The Future of Fashion: Self-Repairing Clothes | Inquirer Technology

The Future of Fashion: Self-Repairing Clothes

10:39 AM May 11, 2023

Fashion is always evolving as it launches new trends faster. However, researchers from Northumbria University and Newcastle University took this adaptation to the next level. They have found a way to create clothes from various fungi, usually known as mushrooms. More importantly, they repair themselves.

Scratches and holes on the fungus fabric regenerate by themselves, removing the need for sewing or patching. Moreover, it could become a biodegradable and wearable material for other products. As a result, fashion can become more sustainable for the planet instead of exacerbating climate change.

I will discuss the research study regarding self-healing clothes. We will cover its limitations, but I will also show other projects that could solve them. Consequently, you will see that this new material can become viable in the real world.


How do self-repairing clothes work?

This represents self-repairing clothes.

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Fungi usually produce root-like threads called hyphae that form fabric-like structures called mycelium. Newcastle University and Northumbria University researchers tested if it could become clothing material.


They focused on the Ganoderma lucidum fungus, known as “Lingzhi” in China or “Reishi” in Japan. The researchers published their findings and stated: “Self-healing is possible with minimal intervention after a two-day recovery period.”

Using Mycelium-based materials is common in various industries like construction and textile manufacturing. However, production typically kills chlamydospores, spores that help fungi regenerate.


That is why the researchers combined mycelia, chlamydospores, proteins, carbohydrates, and other nutrients in a liquid. It encouraged the growth of a “skin” that people can detach and dry.

Their research paper, Fungal Engineered Living Materials, states, “The results suggest that mycelium materials can survive in dry and oligotrophic environments.”

Their production method maintains the chlamydospores, enabling the fungi to grow new hyphae over holes. As a result, their material repairs itself.

The researchers admitted that the final product is too thin and delicate for garments. The experts suggested combining layers or plasticizing the fungal cloth in glycerol.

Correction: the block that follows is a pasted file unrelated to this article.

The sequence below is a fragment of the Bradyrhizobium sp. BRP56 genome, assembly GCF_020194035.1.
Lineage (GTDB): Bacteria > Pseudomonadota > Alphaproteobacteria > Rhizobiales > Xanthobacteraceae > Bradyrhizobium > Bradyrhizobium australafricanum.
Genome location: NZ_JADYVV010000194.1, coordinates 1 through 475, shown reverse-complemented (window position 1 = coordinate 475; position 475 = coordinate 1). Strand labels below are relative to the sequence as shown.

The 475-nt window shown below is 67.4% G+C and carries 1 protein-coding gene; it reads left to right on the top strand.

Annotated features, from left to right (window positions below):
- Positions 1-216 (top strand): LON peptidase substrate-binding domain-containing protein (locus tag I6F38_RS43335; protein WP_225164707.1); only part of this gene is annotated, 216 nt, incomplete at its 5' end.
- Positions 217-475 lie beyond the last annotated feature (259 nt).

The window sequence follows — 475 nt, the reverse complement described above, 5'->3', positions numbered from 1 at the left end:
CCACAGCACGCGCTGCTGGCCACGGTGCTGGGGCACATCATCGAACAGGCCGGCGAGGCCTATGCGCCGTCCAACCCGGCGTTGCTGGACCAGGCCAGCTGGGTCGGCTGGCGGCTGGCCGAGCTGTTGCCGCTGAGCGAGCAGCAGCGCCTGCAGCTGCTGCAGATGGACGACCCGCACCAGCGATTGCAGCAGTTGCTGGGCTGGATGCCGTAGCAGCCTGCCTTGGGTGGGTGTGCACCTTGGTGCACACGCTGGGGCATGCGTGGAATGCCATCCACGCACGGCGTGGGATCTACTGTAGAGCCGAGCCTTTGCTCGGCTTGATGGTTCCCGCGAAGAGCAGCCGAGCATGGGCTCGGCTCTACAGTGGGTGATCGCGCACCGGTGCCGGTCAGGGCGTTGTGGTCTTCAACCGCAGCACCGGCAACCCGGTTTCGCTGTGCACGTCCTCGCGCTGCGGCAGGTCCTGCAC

The material should also be able to close holes faster. Nevertheless, the researchers believe it can become material for self-repairing clothes. After all, it contains living cells people can tweak in numerous ways.

They wrote, “The ability of this regenerative mycelium material to heal micro and macro defects opens interesting prospects for unique product applications in leather-goods replacements such as furniture, automotive seats, and fashionwear.”

How to make self-repairing clothes more viable

This represents fungi.

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I mentioned that these UK researchers could make their fungal cloth more practical by modifying their fungi. A similar project used genetic modifications to create air-purifying plants.

French startup Neoplants worried about the spread of volatile organic compounds in US homes. Mechanical filters merely displace VOCs. Meanwhile, plants can absorb them, but they’re too inefficient.

That is why Neoplants focused on improving flora’s air-purification capacity. They chose the pothos or “devil’s ivy” for their project because it is the most popular houseplant in the United States.

CTO Patrick Torbey said the company mapped pothos genomes. Then, they altered the genomes related to the plant’s air-cleaning ability. Also, they inserted genes in its roots so that the plant metabolizes pollutants better.

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Eventually, Neoplants created their genetically modified houseplant named Neo P1. It can absorb VOCs like benzene, a carcinogen found in wildfire smoke.

It can metabolize four major pollutants like formaldehyde and toluene. As a result, the flora company aims to improve indoor air quality without electricity.

Torbey said, “The cool thing about DNA is that it’s universal. It’s easy to transfer technology from one plant to another.” Perhaps the same methods could work for fungi in self-repairing clothes.


Researchers from Northumbria University and Newcastle University found a way to create self-healing clothes from fungi. However, they said it needs improvements to become a more viable garment material.

It won’t be long before we wear this type of fabric. After all, artificial intelligence is significantly boosting research and development in various fields.

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TOPICS: clothing, Fashion, interesting topics, Science and technology, Trending
TAGS: clothing, Fashion, interesting topics, Science and technology, Trending

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